Treatment during breastfeeding poses a particular challenge in terms of managing symptoms and protecting lactation, though no current literature describes the approach to this clinical scenario. We describe the experience of a patient diagnosed during pregnancy with IGM, and her management during lactation. We review the literature on the treatment of IGM in the non-lactating population, and propose guidelines for treating breastfeeding women affected by this disease.

Case presentation

A 28-year-old G3P2 patient of Native American origin presented to her obstetrician at 7 months pregnant with several months of left breast swelling and redness. At the recommendation of her obstetrician, she underwent diagnostic mammogram and ultrasound showing an ill-defined hypoechoic mass-like area in the left breast 10:00 position, 4 cm from the nipple. Core needle biopsy demonstrated granulomatous mastitis. She also had developed erythema nodosum on her bilateral lower extremities during pregnancy. Tuberculosis was ruled out. Evaluation for autoimmune disease, including serology, was negative. Her obstetrician started a steroid taper at 30 mg per day for a 6 day course, decreasing by 5 mg per day. The patient experienced improvement in pain and swelling during this time. This taper concluded 3 weeks prior to delivery; no further steroids were prescribed in order prevent hematologic or infectious complications at birth.

The patient began breastfeeding after delivery and continued to breastfeed from both breasts. She was not able to utilize an electric pump to express milk from her left breast due to discomfort and minimal milk extraction. She did report that the baby latched comfortably with audible swallows from the left breast, but she felt there was less milk production than from the right breast. The patient also felt she produced less milk in comparison to previously breastfeeding her other two children for 1 year without requiring infant formula. Beginning at 2 weeks postpartum, at the recommendation of the pediatrician, the patient initiated infant formula to maintain appropriate weight gain in the current infant. The infant had regained birthweight at two and a half weeks post- partum. Due to her left breast pain and swelling, the patient also restarted prednisone at 20 mg by mouth daily at 2 weeks postpartum.

She presented at 4 weeks postpartum to the breast surgeon for evaluation of worsening redness and pain in the left breast despite being compliant with prednisone. She noticed increased difficulty with her infant’s latch on the affected breast due to pain, as well as decreased swallows that she felt corresponded to decreased breastmilk volume. On exam, a large mass-like area with erythema and induration in the left breast was appreciated. This extended from the 9:00 to 4:00 position in the periareolar region, measuring approximately 8.0 × 8.0 × 9.0 cm total size. There was no fistula present.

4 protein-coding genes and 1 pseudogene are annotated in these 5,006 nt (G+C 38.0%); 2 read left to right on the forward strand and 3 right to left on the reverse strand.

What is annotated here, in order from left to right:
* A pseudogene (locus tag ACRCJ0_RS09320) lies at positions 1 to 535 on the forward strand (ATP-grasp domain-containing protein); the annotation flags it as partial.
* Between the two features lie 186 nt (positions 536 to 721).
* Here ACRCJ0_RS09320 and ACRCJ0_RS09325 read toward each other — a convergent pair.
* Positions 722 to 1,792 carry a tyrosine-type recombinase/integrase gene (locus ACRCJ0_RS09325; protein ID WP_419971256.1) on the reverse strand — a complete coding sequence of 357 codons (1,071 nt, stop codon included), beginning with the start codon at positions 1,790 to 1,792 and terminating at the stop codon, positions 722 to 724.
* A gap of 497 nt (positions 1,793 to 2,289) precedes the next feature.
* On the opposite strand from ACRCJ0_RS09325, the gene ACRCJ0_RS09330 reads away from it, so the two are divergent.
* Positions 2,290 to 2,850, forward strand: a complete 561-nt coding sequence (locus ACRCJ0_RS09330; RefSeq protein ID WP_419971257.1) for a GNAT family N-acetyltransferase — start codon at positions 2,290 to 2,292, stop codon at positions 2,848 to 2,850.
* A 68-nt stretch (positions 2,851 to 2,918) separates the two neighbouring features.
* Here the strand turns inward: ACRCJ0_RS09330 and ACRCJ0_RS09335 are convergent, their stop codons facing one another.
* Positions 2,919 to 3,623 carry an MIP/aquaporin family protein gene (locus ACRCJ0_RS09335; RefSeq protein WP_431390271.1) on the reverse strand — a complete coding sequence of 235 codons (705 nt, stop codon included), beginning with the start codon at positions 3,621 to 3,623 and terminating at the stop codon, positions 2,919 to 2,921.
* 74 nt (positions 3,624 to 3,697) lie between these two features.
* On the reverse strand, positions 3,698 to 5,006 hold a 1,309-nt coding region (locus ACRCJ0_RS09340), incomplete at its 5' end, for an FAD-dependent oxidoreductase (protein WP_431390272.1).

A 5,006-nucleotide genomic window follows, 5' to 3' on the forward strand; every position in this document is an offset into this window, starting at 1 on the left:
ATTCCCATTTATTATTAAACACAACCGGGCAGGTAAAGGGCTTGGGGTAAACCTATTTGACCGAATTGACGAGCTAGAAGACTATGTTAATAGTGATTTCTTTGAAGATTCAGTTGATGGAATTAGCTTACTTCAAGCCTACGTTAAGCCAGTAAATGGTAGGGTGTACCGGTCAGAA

The patient elected to undergo tapered discontinuation of her oral steroid over the course of 1 week and injection of 40 mg/1 mL triamcinolone mixed with 3 mL 2% lidocaine into the affected areas of her left breast. Due to long-acting depot mechanism and high transfer of triamcinolone into breastmilk, the breast surgeon advised her to discontinue breastfeeding from the affected breast; triamcinolone was expected to remain in the breast for 3 weeks until the time of the next injection [17]. She initiated pumping on the unaffected right breast to stimulate increased production and continued to provide the infant with additional formula supplementation as needed. At the advice of her breast surgeon, she started galactagogues with brewer’s yeast and moringa three times daily. She used ibuprofen and acetaminophen as needed for pain, as well as warm compresses and ice. Her milk production on the left breast was low, and she did not require hand expression to relieve engorgement.

On follow up 3 weeks later, the patient had developed right nipple pain. This pain was considered related to increased engorgement in the right breast, as well as, the infant clamping in adjustment to increased flow of unilateral milk. The patient was instructed in lymphatic massage and utilized a laid-back breastfeeding position to reduce velocity of flow in the right breast [18, 19].